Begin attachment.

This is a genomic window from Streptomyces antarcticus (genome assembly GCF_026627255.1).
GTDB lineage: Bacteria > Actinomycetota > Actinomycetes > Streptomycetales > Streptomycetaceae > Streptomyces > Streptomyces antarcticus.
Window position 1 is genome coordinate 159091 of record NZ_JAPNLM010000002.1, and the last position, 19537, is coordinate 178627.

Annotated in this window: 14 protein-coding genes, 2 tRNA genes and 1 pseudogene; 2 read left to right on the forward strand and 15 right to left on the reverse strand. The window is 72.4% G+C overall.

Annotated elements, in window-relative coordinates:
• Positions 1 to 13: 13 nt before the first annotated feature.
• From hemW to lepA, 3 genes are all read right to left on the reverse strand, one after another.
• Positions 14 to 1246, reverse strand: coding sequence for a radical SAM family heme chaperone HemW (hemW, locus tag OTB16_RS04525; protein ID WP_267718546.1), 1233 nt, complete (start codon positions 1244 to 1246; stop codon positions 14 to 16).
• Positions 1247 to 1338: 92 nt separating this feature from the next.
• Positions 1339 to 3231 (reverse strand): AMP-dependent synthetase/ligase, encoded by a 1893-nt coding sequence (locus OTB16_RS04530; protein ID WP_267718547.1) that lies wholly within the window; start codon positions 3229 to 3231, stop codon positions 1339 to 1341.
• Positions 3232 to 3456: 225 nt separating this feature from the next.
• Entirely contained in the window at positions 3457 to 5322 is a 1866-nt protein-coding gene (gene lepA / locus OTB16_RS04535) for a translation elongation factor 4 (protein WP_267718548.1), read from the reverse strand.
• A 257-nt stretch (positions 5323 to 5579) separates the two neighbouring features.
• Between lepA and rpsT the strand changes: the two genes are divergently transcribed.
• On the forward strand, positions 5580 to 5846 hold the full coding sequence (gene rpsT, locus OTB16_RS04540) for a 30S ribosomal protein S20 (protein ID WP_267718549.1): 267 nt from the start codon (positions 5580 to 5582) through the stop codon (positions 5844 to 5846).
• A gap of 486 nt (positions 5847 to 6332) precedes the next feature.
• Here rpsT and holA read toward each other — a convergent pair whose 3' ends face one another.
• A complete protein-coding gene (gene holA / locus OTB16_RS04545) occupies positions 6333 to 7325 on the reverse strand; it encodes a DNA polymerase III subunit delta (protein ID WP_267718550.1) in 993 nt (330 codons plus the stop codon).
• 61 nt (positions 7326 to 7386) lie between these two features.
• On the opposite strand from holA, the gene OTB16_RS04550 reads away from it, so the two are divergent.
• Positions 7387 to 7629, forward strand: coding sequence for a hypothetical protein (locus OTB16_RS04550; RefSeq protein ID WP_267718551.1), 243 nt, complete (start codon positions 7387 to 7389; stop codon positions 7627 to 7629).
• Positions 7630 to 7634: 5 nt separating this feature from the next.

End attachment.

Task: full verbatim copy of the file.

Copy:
This is a genomic window from Streptomyces antarcticus (genome assembly GCF_026627255.1).
GTDB lineage: Bacteria > Actinomycetota > Actinomycetes > Streptomycetales > Streptomycetaceae > Streptomyces > Streptomyces antarcticus.
Window position 1 is genome coordinate 159091 of record NZ_JAPNLM010000002.1, and the last position, 19537, is coordinate 178627.

Annotated in this window: 14 protein-coding genes, 2 tRNA genes and 1 pseudogene; 2 read left to right on the forward strand and 15 right to left on the reverse strand. The window is 72.4% G+C overall.

Annotated elements, in window-relative coordinates:
• Positions 1 to 13: 13 nt before the first annotated feature.
• From hemW to lepA, 3 genes are all read right to left on the reverse strand, one after another.
• Positions 14 to 1246, reverse strand: coding sequence for a radical SAM family heme chaperone HemW (hemW, locus tag OTB16_RS04525; protein ID WP_267718546.1), 1233 nt, complete (start codon positions 1244 to 1246; stop codon positions 14 to 16).
• Positions 1247 to 1338: 92 nt separating this feature from the next.
• Positions 1339 to 3231 (reverse strand): AMP-dependent synthetase/ligase, encoded by a 1893-nt coding sequence (locus OTB16_RS04530; protein ID WP_267718547.1) that lies wholly within the window; start codon positions 3229 to 3231, stop codon positions 1339 to 1341.
• Positions 3232 to 3456: 225 nt separating this feature from the next.
• Entirely contained in the window at positions 3457 to 5322 is a 1866-nt protein-coding gene (gene lepA / locus OTB16_RS04535) for a translation elongation factor 4 (protein WP_267718548.1), read from the reverse strand.
• A 257-nt stretch (positions 5323 to 5579) separates the two neighbouring features.
• Between lepA and rpsT the strand changes: the two genes are divergently transcribed.
• On the forward strand, positions 5580 to 5846 hold the full coding sequence (gene rpsT, locus OTB16_RS04540) for a 30S ribosomal protein S20 (protein ID WP_267718549.1): 267 nt from the start codon (positions 5580 to 5582) through the stop codon (positions 5844 to 5846).
• A gap of 486 nt (positions 5847 to 6332) precedes the next feature.
• Here rpsT and holA read toward each other — a convergent pair whose 3' ends face one another.
• A complete protein-coding gene (gene holA / locus OTB16_RS04545) occupies positions 6333 to 7325 on the reverse strand; it encodes a DNA polymerase III subunit delta (protein ID WP_267718550.1) in 993 nt (330 codons plus the stop codon).
• 61 nt (positions 7326 to 7386) lie between these two features.
• On the opposite strand from holA, the gene OTB16_RS04550 reads away from it, so the two are divergent.
• Positions 7387 to 7629, forward strand: coding sequence for a hypothetical protein (locus OTB16_RS04550; RefSeq protein ID WP_267718551.1), 243 nt, complete (start codon positions 7387 to 7389; stop codon positions 7627 to 7629).
• Positions 7630 to 7634: 5 nt separating this feature from the next.